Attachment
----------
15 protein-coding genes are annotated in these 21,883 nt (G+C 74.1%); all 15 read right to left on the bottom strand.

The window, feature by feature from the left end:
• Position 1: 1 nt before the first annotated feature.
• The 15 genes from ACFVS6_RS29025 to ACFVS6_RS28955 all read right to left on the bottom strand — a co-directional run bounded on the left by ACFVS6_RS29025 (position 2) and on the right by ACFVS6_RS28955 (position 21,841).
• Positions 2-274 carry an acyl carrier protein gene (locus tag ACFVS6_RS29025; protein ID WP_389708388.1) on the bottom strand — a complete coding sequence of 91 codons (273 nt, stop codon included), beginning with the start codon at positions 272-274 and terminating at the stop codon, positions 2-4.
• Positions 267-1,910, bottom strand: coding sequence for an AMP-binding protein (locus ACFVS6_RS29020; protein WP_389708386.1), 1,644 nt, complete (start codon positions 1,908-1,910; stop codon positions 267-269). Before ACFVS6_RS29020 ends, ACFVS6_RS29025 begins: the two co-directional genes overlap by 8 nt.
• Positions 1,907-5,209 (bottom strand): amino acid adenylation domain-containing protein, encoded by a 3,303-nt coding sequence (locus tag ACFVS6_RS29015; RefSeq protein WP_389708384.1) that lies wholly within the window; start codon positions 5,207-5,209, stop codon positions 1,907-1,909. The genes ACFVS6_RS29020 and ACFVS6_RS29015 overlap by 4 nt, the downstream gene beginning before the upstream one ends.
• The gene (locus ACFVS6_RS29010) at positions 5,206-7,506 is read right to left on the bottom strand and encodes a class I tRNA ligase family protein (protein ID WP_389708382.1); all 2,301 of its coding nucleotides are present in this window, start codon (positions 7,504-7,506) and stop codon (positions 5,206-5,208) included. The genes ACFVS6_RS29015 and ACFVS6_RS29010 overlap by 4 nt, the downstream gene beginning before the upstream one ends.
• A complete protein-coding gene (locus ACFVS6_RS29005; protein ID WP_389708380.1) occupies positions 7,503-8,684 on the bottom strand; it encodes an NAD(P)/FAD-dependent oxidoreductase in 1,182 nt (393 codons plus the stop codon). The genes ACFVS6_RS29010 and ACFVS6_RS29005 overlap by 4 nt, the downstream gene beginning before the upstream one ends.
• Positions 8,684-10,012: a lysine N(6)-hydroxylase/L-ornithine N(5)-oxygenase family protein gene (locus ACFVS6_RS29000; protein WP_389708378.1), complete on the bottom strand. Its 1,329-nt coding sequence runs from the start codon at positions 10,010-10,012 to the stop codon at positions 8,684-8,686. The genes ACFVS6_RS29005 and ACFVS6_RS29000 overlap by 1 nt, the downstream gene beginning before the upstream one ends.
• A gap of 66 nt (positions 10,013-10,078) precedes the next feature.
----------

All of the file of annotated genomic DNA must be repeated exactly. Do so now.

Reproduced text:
15 protein-coding genes are annotated in these 21,883 nt (G+C 74.1%); all 15 read right to left on the bottom strand.

The window, feature by feature from the left end:
• Position 1: 1 nt before the first annotated feature.
• The 15 genes from ACFVS6_RS29025 to ACFVS6_RS28955 all read right to left on the bottom strand — a co-directional run bounded on the left by ACFVS6_RS29025 (position 2) and on the right by ACFVS6_RS28955 (position 21,841).
• Positions 2-274 carry an acyl carrier protein gene (locus tag ACFVS6_RS29025; protein ID WP_389708388.1) on the bottom strand — a complete coding sequence of 91 codons (273 nt, stop codon included), beginning with the start codon at positions 272-274 and terminating at the stop codon, positions 2-4.
• Positions 267-1,910, bottom strand: coding sequence for an AMP-binding protein (locus ACFVS6_RS29020; protein WP_389708386.1), 1,644 nt, complete (start codon positions 1,908-1,910; stop codon positions 267-269). Before ACFVS6_RS29020 ends, ACFVS6_RS29025 begins: the two co-directional genes overlap by 8 nt.
• Positions 1,907-5,209 (bottom strand): amino acid adenylation domain-containing protein, encoded by a 3,303-nt coding sequence (locus tag ACFVS6_RS29015; RefSeq protein WP_389708384.1) that lies wholly within the window; start codon positions 5,207-5,209, stop codon positions 1,907-1,909. The genes ACFVS6_RS29020 and ACFVS6_RS29015 overlap by 4 nt, the downstream gene beginning before the upstream one ends.
• The gene (locus ACFVS6_RS29010) at positions 5,206-7,506 is read right to left on the bottom strand and encodes a class I tRNA ligase family protein (protein ID WP_389708382.1); all 2,301 of its coding nucleotides are present in this window, start codon (positions 7,504-7,506) and stop codon (positions 5,206-5,208) included. The genes ACFVS6_RS29015 and ACFVS6_RS29010 overlap by 4 nt, the downstream gene beginning before the upstream one ends.
• A complete protein-coding gene (locus ACFVS6_RS29005; protein ID WP_389708380.1) occupies positions 7,503-8,684 on the bottom strand; it encodes an NAD(P)/FAD-dependent oxidoreductase in 1,182 nt (393 codons plus the stop codon). The genes ACFVS6_RS29010 and ACFVS6_RS29005 overlap by 4 nt, the downstream gene beginning before the upstream one ends.
• Positions 8,684-10,012: a lysine N(6)-hydroxylase/L-ornithine N(5)-oxygenase family protein gene (locus ACFVS6_RS29000; protein WP_389708378.1), complete on the bottom strand. Its 1,329-nt coding sequence runs from the start codon at positions 10,010-10,012 to the stop codon at positions 8,684-8,686. The genes ACFVS6_RS29005 and ACFVS6_RS29000 overlap by 1 nt, the downstream gene beginning before the upstream one ends.
• A gap of 66 nt (positions 10,013-10,078) precedes the next feature.